The facts of the cases are as follows:
New South Wales stated that that based on the section 51 (xx) of the Constitution, the Federal Parliament has the right to legislate for the incorporation of trading and financial corporations. Based on such view, the Federal Parliament enacted the Corporations Act 1989 (further referred to as "Corporations Act 1989"), the chapter 2 of which provided that the establishment of trading and financial corporation should be firstly applied according to the procedure provided in section 114 to 125 of the Corporations Act 1989. One of the procedure stated that to be valid established under the Corporations Act 1989, a company should wholly or substantially engage in trading or financial activities after certain period of "dormancy" under section 153(2) of the Corporations Act. If not, the company then should be winding up by the company itself, the Australian Securities Commission and also by the court. It therefore concluded that according to the Corporations Act 1989, it was unlawful to incorporate a company under the company law of a state if the company wanted to engage in trading or financial securities based on section 114 of the Corporations Act 1989. This Corporations Act 1989 was actually one of the Federal Parliament's attempts of creating one national corporation law applied the same to all states.

The decision of the Australia High Court, to be sum up, stated that the correct interpretation of section 51 (xx) of the Corporations Act 1989 was that the Federal Parliament can not make a law for the incorporation of corporations engaging in the business of trading or financial as the words "formed within the commonwealth" meant "already formed" considering their plain meaning and the drafting history. Thus the incorporation should be conducted based on the relevant company law made by the State Parliament, instead of the Corporations Act 1989.

Due to that Australia High Court's decision, the Commonwealth Parliament afterward made some another efforts to replace the Corporations Act 1989 by held some other sorts of form of cooperation between all states to legislate the national corporation law applied to all states. Until finally it reached the Corporations Act 2001, which is of the uniform laws of corporation and valid until now.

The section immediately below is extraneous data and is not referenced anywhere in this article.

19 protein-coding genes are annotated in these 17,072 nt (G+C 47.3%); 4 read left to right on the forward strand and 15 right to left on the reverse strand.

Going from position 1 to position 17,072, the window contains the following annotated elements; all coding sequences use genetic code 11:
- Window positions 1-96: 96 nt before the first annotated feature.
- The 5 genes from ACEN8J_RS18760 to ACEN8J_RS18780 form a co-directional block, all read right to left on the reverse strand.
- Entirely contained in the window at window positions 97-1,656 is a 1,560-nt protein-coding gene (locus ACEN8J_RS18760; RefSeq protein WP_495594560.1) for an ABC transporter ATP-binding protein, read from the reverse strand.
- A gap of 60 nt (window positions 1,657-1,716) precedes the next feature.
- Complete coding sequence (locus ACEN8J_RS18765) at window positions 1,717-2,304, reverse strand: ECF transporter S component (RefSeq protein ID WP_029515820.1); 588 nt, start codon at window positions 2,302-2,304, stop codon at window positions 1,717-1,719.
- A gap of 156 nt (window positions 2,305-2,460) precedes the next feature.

As to the interpretation of other statutes by the High Court. There are some opinions from experts as to the rule and principles to interpret the statutes, some principles of interpretation. John Carvan stated that the principles of interpretation of the courts (including the High Court) are as follows :‘1.The Act is to be read as a whole. 2. Words are presumed to have consistent meanings throughout the whole of the statute. 3. Technical words should be given in their technical meeting.'

V. Conflicts between State and Federal laws

As already stated in previous part, there are some areas where both Federal Parliament and State Parliament can make laws as specified in section 51 of the Constitution. Consequently there are two laws provide the same subject which have the same validity. This will sometime create conflict between those laws consequently. It is the section 109 of the Constitution which overcome that problem. This section stipulate that if there is a conflict between laws made by the Federal Parliament and the State Parliament for the same subject, then the laws made by the Federal Parliament will prevail. The laws made by the State Parliament ,can, however, be excluded from those areas it they are contradictory with those of the Federal Parliament.

VI.The Differences between the Legislative Power of the Federal Parliament and that of a Unitary System